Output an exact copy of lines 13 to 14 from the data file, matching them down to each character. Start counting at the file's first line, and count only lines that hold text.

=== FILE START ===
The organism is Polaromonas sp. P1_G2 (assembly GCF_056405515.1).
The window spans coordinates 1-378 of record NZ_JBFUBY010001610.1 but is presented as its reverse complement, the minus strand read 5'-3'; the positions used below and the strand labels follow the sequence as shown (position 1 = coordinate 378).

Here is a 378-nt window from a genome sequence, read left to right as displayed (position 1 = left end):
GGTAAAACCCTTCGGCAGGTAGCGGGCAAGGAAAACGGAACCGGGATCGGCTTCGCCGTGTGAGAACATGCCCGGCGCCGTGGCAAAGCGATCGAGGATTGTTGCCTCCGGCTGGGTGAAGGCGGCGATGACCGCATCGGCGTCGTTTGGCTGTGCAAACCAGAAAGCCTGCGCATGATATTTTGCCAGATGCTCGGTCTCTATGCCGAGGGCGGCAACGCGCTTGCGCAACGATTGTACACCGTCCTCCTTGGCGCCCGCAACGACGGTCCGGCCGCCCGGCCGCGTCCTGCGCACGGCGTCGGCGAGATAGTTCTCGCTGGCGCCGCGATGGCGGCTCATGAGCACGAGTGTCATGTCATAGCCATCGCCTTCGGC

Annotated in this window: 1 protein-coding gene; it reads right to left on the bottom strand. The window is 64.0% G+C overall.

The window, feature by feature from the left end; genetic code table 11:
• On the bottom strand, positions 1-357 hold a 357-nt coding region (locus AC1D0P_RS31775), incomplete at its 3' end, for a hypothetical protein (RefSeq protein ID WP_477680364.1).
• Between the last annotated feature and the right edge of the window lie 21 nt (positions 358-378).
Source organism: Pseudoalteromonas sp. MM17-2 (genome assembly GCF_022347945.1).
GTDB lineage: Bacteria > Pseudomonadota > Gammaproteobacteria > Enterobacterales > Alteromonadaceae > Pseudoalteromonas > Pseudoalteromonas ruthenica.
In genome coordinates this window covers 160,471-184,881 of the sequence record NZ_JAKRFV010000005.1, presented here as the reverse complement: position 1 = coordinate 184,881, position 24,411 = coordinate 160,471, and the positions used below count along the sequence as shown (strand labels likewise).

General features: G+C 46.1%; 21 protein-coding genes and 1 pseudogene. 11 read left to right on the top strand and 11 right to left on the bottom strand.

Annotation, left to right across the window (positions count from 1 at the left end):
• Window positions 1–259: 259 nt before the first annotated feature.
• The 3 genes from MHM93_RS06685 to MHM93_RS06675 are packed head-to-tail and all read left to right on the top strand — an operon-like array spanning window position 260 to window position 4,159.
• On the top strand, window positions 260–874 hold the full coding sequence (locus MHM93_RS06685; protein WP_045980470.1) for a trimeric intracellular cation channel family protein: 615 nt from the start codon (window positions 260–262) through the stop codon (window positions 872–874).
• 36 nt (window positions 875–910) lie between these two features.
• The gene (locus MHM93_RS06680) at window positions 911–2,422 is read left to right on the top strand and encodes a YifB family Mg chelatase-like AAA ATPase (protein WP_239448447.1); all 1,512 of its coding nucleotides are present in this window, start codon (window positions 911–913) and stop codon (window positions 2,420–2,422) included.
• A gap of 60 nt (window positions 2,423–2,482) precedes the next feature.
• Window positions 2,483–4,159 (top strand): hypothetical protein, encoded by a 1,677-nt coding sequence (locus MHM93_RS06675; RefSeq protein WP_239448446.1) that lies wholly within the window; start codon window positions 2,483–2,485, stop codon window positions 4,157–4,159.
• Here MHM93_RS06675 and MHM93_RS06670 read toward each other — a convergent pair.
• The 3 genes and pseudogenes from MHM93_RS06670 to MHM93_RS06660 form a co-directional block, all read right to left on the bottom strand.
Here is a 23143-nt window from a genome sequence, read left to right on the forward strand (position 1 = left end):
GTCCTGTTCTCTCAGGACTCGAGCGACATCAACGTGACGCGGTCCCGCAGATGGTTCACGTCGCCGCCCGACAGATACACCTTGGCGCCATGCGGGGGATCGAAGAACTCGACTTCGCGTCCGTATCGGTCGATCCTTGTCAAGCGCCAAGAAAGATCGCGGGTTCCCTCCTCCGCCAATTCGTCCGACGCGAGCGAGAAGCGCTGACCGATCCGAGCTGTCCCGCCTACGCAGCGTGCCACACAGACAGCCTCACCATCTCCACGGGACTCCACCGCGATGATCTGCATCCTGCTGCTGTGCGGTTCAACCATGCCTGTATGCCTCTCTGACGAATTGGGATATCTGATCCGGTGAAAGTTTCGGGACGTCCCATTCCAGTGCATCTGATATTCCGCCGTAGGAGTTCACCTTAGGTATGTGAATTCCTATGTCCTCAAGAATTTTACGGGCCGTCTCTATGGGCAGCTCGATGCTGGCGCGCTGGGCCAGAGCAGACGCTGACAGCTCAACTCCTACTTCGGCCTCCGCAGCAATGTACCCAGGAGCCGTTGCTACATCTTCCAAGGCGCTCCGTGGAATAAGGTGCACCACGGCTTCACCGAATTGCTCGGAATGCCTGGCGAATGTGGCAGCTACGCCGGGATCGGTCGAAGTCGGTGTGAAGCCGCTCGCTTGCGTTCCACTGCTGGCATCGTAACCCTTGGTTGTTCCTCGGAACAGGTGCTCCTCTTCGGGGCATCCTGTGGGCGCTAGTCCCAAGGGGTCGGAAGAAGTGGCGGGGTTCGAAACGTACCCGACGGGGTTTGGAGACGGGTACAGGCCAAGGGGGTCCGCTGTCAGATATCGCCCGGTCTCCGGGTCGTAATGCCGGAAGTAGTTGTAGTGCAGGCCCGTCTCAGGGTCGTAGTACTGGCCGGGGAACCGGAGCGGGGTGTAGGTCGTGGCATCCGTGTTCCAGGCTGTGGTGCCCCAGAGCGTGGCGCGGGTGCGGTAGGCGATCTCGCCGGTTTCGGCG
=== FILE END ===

Annotation, left to right across the window (positions count from 1 at the left end):
• Window positions 1–259: 259 nt before the first annotated feature.